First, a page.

It’s the end of May, so I better bring this series of random thoughts on faith to an end.
What is the point of all this musing? I’ve come up with this: Theology is worthless if it doesn’t motivate me to act on what I believe. Brian McLaren discusses this and equates orthodoxy with practice in his book, A Generous Orthodoxy:
This book can rightly be accused of blurring that distinction between orthodoxy and orthopraxy. Absurdly (to some at least) this book seems to approach orthodoxy as a tool or means to achieve orthopraxy…
In sum, this book sees ortopraxy as the point of orthodoxy.
Interestingly, I recently read that early Christians would have done things in an order opposite that of what we usually do. Tony Jones writes:
One thing that’s intriguing to note, and easy to lose sight of two millennia later, is that in the very earliest church, practice begat doctrine. That is, the early church didn’t convene theological conferences to debate the nature of the godhead and then spin out a practice of prayer.
Instead, it’s clear in the earliest Christian documents that the people prayed, and out of their experience of God’s nearness did they develop doctrinal beliefs regarding who God is and how God acts.
So what do I believe, and how should I act? About a year ago, I blogged about my creed:
I believe in love, lived out in the context of community.
And what does this have to do with all of these thoughts? I’ve been writing about atonement, Rob Bell’s book (Love Wins), and universalism, among other things. Sometimes, I seriously consider (or even embrace) ideas that are unorthodox (at least within some streams of Christianity). But it all comes down to this: I’m finding that the love of God, demonstrated in the life of Jesus, is bigger than I could possibly imagine. I’m tired of subtly being motivated by fear – fear of hell, fear of my own failure, fear that the kingdom of God is irrelevant to today’s world. I’m ready to embrace something bigger. To re-quote Bell…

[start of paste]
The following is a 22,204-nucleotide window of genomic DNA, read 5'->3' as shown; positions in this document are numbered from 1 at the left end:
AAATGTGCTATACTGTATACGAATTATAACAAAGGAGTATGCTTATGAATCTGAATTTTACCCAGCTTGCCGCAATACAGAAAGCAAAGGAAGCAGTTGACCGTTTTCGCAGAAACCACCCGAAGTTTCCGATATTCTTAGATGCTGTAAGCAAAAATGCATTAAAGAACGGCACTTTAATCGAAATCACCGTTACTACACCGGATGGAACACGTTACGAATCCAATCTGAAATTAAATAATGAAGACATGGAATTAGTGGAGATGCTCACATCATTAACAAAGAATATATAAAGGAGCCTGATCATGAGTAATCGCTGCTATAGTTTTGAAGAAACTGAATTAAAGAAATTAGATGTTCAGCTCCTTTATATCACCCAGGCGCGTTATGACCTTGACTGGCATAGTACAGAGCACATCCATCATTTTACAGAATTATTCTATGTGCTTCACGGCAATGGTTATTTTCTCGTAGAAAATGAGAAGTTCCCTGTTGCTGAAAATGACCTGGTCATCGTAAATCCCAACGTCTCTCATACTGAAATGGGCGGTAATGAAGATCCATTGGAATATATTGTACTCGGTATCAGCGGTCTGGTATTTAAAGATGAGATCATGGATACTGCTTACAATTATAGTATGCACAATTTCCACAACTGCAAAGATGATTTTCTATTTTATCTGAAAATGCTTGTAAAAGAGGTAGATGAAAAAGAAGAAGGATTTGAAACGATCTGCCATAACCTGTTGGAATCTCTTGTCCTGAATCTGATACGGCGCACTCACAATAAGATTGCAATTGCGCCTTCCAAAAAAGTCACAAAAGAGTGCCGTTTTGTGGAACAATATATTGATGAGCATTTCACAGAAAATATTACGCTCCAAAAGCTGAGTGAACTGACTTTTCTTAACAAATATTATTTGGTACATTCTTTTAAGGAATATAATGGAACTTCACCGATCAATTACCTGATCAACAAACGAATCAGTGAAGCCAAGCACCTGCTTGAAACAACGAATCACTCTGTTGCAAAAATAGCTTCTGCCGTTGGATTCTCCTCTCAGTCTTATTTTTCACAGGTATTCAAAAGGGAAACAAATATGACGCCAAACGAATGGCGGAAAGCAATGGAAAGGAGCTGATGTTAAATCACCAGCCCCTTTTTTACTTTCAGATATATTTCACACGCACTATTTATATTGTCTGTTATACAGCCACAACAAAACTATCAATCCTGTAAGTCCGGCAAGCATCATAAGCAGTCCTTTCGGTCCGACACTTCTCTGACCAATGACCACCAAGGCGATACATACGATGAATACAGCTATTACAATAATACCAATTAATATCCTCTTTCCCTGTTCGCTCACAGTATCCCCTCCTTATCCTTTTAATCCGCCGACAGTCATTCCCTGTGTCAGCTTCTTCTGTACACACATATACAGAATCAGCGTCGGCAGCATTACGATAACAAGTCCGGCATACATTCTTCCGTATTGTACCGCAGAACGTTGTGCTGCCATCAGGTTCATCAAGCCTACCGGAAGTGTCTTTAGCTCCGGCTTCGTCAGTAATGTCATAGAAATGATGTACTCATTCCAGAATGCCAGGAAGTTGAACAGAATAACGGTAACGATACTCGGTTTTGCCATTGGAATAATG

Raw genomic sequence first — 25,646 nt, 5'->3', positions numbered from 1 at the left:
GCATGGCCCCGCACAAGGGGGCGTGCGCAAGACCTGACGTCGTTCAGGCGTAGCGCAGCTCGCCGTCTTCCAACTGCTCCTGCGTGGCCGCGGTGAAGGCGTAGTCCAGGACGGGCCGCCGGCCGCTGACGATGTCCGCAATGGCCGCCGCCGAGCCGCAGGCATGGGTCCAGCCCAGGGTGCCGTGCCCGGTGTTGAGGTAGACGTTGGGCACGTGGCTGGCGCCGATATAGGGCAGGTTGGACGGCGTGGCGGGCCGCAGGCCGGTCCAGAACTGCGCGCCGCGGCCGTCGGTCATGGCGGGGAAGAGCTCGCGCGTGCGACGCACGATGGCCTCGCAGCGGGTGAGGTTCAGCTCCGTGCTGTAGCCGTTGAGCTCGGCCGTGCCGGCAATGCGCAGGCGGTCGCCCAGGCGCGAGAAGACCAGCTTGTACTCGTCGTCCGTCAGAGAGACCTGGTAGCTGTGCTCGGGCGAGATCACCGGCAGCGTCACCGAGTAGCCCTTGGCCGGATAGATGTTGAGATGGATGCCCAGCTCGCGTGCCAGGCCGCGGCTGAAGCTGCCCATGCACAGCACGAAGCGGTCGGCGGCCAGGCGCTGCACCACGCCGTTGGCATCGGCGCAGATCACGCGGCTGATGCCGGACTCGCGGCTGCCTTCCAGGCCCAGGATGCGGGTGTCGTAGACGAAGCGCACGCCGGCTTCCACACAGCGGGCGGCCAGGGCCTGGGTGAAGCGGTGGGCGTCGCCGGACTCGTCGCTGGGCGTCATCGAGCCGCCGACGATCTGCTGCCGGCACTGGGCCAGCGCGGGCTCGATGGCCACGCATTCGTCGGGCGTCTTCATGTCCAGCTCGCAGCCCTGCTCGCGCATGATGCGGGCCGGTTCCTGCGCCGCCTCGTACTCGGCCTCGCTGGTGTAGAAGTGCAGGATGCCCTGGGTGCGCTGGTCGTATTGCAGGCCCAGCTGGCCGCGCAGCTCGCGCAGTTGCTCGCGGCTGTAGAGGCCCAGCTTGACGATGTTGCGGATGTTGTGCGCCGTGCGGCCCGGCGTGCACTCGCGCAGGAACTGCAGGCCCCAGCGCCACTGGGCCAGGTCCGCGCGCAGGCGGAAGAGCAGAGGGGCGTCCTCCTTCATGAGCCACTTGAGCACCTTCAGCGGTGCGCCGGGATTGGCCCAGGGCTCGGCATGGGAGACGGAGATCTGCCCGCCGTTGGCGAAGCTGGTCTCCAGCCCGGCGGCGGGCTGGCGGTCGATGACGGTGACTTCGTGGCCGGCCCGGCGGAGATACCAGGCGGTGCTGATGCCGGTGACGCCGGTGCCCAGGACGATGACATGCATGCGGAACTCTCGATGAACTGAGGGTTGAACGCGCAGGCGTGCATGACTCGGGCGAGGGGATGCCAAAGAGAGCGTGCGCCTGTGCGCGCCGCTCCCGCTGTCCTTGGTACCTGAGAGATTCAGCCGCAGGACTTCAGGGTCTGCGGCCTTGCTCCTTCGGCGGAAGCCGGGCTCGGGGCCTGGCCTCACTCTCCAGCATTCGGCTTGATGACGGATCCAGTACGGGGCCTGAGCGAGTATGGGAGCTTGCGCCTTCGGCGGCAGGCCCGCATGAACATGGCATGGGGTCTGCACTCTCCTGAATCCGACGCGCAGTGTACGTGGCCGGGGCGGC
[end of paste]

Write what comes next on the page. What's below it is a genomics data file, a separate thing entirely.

What you discover in the Bible is so surprising and unexpected and beautiful that whatever we’ve been told or taught, the Good News is actually better than that – better than we can ever imagine.
The Good News is that love wins.
P.S. Greg Boyd provides a summary of all of this: “The Heresy of Failing to Love“
Thoughts on Faith: